What makes intermediaries important to you?

Joe Rabbit is head of intermediary development at Nationwide
Intermediaries have never been more important to Nationwide. At the beginning of the year we launched a series of roadshows to find out from them what they wanted to see from us. Since then we have been implementing a series of changes to our intermediary proposition including a relationship management programme and service improvements. By the end of the year we will have launched a range of initiatives to ensure that our transparent products are also matched by good service. To put it simply, intermediaries want to be valued by Nationwide and that is what we are aiming to do for them.

Ian Giles is director of marketing at Kensington Mortgages
Since its launch in 1995, Kensington Mortgages has always been committed to intermediaries, mainly because our pioneering work in the specialist mortgage market has taught us that customers who are self-employed and find it hard to prove income or those who have had credit issues in the past tend to benefit the most from using the expertise of professional mortgage advisers. Let’s face it, you’re unlikely to find any specialist mortgage advisers in your local high street branch or in a bank’s call centre. As long as the specialist mortgage market continues to grow, the proportion of business lenders do via intermediaries will increase.

Brian Ewing is head of intermediary sales at Intelligent Finance
Since Intelligent Finance launched, intermediaries have been vital to our success and are responsible for placing more than 80% of our mortgage business. Brokers are crucial in educating clients on how offset works, its benefits and how to use it properly. We work closely with intermediaries and provide them with tools to sell the product such as an offset calculator and marketing literature. We aim to provide a service that we continually enhance, as can be seen by our recent launch of online case tracking.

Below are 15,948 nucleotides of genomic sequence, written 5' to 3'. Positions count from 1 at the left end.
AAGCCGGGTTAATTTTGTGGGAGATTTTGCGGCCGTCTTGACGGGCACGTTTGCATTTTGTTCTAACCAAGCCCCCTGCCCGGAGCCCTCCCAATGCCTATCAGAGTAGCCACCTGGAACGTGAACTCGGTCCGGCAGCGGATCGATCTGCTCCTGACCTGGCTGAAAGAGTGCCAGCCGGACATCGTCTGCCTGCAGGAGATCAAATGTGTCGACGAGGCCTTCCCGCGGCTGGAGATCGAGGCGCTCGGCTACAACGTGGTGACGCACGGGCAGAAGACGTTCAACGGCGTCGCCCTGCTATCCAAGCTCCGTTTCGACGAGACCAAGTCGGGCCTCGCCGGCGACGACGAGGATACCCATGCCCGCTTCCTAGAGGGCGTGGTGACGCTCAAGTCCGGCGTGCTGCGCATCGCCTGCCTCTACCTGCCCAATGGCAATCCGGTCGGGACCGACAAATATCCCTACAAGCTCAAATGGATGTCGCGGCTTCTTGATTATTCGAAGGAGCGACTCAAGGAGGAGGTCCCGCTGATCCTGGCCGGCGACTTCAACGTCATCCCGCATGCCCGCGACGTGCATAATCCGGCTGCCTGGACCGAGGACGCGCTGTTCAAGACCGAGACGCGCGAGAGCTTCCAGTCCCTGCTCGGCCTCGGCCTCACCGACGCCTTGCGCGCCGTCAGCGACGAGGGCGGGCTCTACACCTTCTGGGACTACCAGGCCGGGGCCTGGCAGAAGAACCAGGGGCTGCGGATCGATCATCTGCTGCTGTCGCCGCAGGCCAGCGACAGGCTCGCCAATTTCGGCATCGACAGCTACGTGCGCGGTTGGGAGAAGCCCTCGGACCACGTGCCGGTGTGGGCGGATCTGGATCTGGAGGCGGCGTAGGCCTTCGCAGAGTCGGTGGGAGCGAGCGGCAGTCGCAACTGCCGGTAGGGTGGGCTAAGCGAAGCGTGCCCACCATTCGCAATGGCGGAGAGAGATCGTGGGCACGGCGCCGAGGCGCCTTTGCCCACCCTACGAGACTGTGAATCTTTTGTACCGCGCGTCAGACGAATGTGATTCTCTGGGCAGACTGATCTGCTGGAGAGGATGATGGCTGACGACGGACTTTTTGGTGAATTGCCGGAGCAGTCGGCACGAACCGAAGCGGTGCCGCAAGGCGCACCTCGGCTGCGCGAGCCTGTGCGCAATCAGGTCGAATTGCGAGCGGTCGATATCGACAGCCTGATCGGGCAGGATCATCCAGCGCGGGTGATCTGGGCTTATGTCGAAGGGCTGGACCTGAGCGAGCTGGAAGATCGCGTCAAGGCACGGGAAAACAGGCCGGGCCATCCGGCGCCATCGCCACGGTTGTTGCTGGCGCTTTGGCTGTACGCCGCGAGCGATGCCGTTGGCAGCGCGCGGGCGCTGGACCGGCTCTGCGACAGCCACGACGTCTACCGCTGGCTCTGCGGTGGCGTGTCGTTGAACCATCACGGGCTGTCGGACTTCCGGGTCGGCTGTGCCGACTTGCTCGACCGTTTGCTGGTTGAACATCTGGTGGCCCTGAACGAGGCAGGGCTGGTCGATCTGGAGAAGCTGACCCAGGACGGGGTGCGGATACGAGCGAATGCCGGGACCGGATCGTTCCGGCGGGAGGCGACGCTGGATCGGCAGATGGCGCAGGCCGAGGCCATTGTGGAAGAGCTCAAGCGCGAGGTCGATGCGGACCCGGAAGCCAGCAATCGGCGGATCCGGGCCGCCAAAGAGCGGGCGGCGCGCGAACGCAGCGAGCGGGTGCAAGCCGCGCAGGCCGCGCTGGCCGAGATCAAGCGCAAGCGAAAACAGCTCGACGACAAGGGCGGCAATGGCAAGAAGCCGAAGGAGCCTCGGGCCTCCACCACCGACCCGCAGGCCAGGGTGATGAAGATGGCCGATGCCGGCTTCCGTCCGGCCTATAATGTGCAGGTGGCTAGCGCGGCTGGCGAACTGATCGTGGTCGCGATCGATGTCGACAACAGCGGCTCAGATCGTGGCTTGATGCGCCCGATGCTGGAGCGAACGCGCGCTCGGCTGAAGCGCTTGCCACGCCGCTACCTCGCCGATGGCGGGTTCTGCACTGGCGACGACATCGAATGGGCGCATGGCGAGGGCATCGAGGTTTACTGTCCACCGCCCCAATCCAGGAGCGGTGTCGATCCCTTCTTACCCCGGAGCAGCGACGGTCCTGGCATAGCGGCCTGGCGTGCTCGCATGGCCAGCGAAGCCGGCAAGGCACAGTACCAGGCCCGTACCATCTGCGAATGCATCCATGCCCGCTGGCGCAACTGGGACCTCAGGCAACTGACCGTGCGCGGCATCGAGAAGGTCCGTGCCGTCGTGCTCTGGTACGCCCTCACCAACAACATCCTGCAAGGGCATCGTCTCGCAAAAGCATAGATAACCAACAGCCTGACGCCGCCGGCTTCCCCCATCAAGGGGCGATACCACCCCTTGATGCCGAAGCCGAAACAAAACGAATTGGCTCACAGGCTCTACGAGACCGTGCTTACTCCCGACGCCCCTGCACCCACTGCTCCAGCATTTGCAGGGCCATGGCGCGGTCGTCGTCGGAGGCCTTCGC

John Watson is spokesman at Northern Rock
Northern Rock’s lending strategy recognises the fundamental importance of first-class relationships with its intermediary contacts and mortgage recommendations that flow from these contacts. Specialist broker requirements are addressed with a comprehensive portfolio of products that are continuously refreshed, offering good terms, value and choice to borrowers from first-time buyers to lifetime mortgagees releasing equity from their homes. These are supported by a corporate commitment to our intermediary divisional and key accounts functions, business development manager sales force and the delivery of a mortgage application service, principally via the Northern Rock online facility.

Tim Hague is director at BM Solutions
Intermediaries are vital in the mortgage market. With so many products available consumers need experts working on their behalf to get them the best possible deals for their needs. At BM Solutions, 100% of our business comes through intermediaries and therefore our focus is on brokers and ensuring they can offer their clients the most competitive products with top quality service.